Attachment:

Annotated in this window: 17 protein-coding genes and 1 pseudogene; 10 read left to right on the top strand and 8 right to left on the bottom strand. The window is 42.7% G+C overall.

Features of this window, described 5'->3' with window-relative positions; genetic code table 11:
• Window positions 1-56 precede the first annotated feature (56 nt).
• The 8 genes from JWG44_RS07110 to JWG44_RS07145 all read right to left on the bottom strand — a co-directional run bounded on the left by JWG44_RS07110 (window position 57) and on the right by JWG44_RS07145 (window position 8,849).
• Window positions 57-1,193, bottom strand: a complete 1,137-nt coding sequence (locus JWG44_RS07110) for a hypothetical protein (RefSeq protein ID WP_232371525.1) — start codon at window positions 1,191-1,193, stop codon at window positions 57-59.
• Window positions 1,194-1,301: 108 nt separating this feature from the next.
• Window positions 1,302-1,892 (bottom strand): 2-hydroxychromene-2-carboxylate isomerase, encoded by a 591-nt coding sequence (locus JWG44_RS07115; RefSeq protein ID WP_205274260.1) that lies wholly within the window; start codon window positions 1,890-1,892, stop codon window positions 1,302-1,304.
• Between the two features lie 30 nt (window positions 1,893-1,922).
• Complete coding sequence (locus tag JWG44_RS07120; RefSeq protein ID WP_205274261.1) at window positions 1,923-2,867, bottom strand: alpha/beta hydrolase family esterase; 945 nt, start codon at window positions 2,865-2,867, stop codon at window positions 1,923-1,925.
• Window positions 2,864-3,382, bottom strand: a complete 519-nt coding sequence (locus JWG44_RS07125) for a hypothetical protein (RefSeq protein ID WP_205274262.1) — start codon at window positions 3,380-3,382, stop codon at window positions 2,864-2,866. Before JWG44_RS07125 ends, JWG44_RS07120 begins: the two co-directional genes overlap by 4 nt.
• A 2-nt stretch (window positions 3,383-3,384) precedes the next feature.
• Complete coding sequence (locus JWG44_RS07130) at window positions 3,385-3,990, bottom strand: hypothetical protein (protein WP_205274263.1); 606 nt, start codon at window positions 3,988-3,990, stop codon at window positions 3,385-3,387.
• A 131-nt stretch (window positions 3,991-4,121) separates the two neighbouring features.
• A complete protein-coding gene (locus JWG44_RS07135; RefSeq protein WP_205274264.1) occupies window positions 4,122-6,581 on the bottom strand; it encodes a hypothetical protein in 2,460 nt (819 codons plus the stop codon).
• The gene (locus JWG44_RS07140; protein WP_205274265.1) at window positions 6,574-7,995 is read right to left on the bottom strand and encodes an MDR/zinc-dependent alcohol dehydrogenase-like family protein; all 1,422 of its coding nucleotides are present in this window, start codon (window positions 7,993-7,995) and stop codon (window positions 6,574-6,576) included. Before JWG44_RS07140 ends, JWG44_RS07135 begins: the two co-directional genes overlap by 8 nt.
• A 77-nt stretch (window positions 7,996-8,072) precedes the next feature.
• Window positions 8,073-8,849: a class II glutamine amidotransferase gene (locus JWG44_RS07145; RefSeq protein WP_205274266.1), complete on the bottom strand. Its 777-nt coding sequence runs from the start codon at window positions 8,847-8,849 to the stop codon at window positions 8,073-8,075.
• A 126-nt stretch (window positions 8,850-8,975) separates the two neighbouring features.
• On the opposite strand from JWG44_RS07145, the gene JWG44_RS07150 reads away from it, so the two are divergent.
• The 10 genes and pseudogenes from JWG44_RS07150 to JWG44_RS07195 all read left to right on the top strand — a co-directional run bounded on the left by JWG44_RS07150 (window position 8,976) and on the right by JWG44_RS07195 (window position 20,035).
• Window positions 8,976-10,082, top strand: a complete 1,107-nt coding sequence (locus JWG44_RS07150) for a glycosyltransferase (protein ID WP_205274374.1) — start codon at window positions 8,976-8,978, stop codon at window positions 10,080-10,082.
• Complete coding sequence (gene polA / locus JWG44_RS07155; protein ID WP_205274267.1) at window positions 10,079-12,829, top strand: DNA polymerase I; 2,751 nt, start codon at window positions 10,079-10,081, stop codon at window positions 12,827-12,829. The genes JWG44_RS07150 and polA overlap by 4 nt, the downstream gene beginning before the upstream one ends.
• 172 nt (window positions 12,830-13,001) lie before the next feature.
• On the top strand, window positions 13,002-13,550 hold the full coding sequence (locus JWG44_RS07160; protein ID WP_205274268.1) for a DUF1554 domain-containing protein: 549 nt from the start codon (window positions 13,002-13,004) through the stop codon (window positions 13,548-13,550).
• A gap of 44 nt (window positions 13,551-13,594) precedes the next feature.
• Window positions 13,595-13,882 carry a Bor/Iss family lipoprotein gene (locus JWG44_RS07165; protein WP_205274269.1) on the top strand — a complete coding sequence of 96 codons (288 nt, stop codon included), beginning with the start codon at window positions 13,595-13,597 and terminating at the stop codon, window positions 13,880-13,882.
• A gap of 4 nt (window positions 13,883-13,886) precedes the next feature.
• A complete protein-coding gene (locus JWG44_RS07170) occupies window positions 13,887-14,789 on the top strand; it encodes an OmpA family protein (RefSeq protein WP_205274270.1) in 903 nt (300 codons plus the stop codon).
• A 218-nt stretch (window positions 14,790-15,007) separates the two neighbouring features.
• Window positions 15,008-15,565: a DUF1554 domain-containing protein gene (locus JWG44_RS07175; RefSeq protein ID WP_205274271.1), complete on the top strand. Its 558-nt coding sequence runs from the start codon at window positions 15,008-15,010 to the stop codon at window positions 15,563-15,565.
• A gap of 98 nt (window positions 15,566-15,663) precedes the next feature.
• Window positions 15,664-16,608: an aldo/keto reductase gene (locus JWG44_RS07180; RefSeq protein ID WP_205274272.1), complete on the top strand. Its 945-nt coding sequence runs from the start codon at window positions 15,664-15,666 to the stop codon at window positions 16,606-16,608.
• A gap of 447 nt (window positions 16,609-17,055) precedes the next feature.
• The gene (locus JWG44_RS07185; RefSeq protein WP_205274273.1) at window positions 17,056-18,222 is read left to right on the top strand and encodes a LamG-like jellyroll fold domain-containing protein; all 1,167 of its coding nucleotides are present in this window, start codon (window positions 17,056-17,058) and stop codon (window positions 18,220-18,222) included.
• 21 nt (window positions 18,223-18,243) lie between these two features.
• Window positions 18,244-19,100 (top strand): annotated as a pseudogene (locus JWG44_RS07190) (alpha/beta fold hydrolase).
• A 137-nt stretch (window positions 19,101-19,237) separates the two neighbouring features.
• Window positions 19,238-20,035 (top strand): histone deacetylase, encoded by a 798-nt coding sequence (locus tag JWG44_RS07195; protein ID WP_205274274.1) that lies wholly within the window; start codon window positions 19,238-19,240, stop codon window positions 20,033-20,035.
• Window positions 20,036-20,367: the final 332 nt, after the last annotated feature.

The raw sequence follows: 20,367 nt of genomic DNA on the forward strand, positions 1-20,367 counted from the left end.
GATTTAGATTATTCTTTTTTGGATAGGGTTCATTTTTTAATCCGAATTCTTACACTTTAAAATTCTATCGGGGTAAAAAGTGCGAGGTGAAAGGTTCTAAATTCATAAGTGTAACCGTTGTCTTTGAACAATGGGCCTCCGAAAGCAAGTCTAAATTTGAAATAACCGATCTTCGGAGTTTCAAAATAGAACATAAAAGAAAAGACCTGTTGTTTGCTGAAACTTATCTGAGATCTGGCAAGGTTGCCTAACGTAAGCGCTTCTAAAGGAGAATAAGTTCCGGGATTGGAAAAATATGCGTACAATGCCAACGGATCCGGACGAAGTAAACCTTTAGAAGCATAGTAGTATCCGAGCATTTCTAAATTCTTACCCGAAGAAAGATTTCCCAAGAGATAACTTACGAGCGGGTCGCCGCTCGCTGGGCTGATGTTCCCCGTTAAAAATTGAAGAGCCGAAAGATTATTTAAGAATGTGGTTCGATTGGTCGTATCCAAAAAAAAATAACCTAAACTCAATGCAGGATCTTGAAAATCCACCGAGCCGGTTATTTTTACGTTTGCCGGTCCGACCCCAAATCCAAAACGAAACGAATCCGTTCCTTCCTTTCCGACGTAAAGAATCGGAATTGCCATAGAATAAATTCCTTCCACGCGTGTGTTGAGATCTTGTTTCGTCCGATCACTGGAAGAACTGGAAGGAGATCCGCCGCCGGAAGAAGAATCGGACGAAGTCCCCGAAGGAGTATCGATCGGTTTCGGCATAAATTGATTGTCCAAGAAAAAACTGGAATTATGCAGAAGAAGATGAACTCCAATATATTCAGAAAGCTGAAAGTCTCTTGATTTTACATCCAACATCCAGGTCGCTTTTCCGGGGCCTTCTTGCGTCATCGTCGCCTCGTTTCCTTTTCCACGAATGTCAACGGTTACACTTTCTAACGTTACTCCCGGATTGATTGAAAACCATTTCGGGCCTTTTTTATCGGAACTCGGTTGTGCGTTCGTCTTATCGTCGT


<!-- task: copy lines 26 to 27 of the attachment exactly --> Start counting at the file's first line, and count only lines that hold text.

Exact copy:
• Window positions 13,595-13,882 carry a Bor/Iss family lipoprotein gene (locus JWG44_RS07165; protein WP_205274269.1) on the top strand — a complete coding sequence of 96 codons (288 nt, stop codon included), beginning with the start codon at window positions 13,595-13,597 and terminating at the stop codon, window positions 13,880-13,882.
• A gap of 4 nt (window positions 13,883-13,886) precedes the next feature.